Keeping Up Appearances, of Your Online Presence

Keeping Up Appearances

« Blog | Written by ezfacility | | (0) Comments

Recently, here in New York City, I was helping a friend research options for a swimming facility. We visited Yelp.com, which, as everybody knows, is the place to go for the inside scoop on any and every business imaginable. A search on Yelp for “gym swimming pools” pulled up a long list of gyms, health clubs, and fitness centers that have pools. At first we were overwhelmed. Then we realized how easy Yelp makes it to weed choices out. Does it have less than four stars? Forget it.
That’s for starters. Once you begin reading the reviews, it becomes crystal clear which places are worth trying and which ones are better off ignored. For one club that received two stars, for example, we found the following reviews: “Limited availability for lap swimming and the club does not adhere to its weekly pool schedule,” “There have been lots of problems ranging from overcrowded, stinky locker rooms with broken lockers to lack of morning classes for people who work,” and, simply, “Horrible!”
The same gym had one highly positive review—but the negative voices drowned it out. This is all well and good for consumers. But what if you’re a gym owner, where your facility has a low rating, and comments are negative, even though you know you deserve better? The fact is, online customer reviews can make or break you. In order to ensure a healthy digital profile, one that won’t damage your chances of drawing in prospective clients and winning new members, you’ve got to take action.
The first step is to know what’s out there about you. Take a look at Yelp and other similar customer review sites (such as Angie’s List, the Better Business Bureau, Epinions, and Google+ Local). Are there reviews for your business? Keep in mind that having reviews is a good thing—just as negative reviews can have a negative impact, positive reviews can have a positive one. You want people to be able to find you on Yelp (if they can’t, they’ll wonder why you’re not there); you just want to control the impressions they form when they do. So take a look, hope you’re there, and read carefully through the reviews you find.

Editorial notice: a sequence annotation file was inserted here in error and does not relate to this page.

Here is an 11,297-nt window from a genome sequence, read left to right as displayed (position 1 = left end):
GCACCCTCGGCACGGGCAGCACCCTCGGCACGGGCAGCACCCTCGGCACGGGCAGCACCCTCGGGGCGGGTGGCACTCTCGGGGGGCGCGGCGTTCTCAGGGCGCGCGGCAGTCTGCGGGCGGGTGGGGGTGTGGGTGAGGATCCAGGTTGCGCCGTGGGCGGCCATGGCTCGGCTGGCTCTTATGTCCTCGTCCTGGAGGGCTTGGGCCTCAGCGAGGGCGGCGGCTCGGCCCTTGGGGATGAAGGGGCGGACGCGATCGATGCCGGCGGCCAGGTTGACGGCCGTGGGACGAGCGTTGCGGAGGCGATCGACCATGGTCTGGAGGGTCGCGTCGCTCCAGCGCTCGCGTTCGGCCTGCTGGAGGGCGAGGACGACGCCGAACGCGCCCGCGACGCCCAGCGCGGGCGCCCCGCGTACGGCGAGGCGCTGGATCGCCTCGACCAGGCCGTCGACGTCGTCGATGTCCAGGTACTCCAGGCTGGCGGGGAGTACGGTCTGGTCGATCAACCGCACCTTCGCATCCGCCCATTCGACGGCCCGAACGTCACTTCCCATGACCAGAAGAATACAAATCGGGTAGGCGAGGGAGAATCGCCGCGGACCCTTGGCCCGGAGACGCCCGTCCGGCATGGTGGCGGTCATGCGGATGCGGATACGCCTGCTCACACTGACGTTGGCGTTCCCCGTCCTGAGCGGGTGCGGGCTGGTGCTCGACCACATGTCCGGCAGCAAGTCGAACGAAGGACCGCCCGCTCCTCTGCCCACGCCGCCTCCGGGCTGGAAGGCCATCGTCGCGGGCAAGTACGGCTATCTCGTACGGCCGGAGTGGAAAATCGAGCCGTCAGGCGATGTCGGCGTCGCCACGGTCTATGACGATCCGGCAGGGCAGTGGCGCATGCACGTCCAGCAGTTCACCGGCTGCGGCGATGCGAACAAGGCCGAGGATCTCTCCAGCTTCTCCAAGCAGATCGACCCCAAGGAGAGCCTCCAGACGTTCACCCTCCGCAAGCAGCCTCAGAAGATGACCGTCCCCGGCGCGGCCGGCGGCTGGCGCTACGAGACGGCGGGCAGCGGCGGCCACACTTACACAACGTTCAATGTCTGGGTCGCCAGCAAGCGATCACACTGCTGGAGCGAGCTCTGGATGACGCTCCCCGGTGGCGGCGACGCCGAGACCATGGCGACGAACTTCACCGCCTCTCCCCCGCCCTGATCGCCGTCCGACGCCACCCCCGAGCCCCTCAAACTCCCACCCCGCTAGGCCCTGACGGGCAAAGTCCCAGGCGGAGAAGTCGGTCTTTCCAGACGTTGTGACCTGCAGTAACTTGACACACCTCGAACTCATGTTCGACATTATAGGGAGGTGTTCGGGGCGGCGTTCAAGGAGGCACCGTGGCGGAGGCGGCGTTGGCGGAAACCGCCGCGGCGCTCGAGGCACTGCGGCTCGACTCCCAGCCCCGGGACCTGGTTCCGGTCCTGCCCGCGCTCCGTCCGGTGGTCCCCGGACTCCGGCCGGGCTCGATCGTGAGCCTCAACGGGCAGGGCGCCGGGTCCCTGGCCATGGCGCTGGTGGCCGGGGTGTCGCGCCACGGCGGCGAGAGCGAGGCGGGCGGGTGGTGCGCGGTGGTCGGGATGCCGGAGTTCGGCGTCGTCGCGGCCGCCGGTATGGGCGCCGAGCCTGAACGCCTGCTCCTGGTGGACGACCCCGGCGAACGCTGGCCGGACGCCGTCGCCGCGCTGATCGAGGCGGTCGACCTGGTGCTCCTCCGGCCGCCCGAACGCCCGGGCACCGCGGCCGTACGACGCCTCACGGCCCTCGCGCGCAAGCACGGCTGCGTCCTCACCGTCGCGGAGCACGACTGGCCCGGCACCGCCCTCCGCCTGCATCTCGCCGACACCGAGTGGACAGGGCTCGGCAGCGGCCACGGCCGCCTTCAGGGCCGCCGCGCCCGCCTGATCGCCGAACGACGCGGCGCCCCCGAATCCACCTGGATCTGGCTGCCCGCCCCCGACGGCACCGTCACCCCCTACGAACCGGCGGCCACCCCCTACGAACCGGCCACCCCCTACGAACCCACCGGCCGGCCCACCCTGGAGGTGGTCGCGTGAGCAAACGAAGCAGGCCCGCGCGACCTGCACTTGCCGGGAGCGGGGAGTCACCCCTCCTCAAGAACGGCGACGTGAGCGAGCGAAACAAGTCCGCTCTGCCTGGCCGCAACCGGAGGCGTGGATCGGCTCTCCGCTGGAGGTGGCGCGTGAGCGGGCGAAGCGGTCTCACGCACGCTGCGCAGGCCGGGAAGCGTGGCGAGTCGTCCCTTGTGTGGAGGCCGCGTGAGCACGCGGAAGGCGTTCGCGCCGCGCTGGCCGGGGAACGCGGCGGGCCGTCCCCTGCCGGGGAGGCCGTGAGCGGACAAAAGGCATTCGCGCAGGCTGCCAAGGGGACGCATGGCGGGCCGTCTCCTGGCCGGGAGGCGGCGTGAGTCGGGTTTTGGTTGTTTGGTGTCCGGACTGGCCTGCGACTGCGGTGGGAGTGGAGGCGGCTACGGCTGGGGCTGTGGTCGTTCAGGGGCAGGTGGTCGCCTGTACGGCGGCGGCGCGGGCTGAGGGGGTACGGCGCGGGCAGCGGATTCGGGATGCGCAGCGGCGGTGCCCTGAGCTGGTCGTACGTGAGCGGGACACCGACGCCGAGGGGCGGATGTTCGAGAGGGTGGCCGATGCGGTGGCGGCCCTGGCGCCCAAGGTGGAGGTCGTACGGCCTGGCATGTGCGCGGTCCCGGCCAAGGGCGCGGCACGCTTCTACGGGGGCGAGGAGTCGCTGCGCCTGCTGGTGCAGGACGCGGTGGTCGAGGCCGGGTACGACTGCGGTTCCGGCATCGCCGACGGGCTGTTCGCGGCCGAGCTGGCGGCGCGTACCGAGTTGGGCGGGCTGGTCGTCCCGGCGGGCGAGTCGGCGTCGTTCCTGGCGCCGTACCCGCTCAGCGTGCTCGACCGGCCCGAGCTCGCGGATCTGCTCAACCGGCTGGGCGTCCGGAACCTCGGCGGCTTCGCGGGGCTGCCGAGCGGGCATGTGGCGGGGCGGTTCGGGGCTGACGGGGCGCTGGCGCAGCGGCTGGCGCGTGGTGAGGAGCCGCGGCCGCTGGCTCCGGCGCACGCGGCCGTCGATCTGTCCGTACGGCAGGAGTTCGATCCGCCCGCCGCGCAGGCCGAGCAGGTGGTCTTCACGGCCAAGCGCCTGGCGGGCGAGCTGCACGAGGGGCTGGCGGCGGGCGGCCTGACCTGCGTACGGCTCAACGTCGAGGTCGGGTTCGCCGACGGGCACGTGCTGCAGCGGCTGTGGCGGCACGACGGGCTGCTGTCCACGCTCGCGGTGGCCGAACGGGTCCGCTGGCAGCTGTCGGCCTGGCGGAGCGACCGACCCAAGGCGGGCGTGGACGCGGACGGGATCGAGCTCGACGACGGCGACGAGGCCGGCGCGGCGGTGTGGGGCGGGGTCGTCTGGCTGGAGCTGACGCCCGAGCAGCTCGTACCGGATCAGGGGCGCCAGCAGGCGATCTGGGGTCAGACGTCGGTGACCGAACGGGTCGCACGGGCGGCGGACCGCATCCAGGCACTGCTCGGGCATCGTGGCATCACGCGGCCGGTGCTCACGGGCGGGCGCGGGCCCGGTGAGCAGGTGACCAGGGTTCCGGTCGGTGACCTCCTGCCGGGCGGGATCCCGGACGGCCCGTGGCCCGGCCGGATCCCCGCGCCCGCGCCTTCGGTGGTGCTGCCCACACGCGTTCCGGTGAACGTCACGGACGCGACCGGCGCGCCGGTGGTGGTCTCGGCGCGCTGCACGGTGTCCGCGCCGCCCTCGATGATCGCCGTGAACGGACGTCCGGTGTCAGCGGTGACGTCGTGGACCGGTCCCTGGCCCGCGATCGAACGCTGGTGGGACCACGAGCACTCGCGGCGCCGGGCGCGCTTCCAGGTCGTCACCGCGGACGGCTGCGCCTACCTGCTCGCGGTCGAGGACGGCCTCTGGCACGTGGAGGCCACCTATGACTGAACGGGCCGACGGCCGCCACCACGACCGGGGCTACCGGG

Now, here’s the thing: On Yelp and many other sites, you can respond publicly to comments that are posted. That’s right—you have a chance to set the record straight, and if you handle things graciously enough, you might be able to turn a negative review into an opportunity, a chance for the marketplace to see how reasonable, generous, and responsive your facility is. When my friend an I found a response to a negative review of a local gym, we were impressed: The response included an apology, an explanation, an assertion that the customer was right, and an offer to make up for the bad experience. We kept that one on the list of places to check out.
If a mere response feels inadequate to you, or if you’re overwhelmed by the number of customer review sites out there or the daunting task of keeping track of everything said about your facility online, keep in mind that there are companies that help you clean up your online presence. Reputation.com, Reputation Changer, Big Blue Robot, Metal Rabbit Media—these are just a few outfits that find ways to push potentially damaging online content further down in search result lists and pull positive materials to the top. Some of them are pricey, but when it comes to presenting your best face to potential customers, the cost may be worth it.

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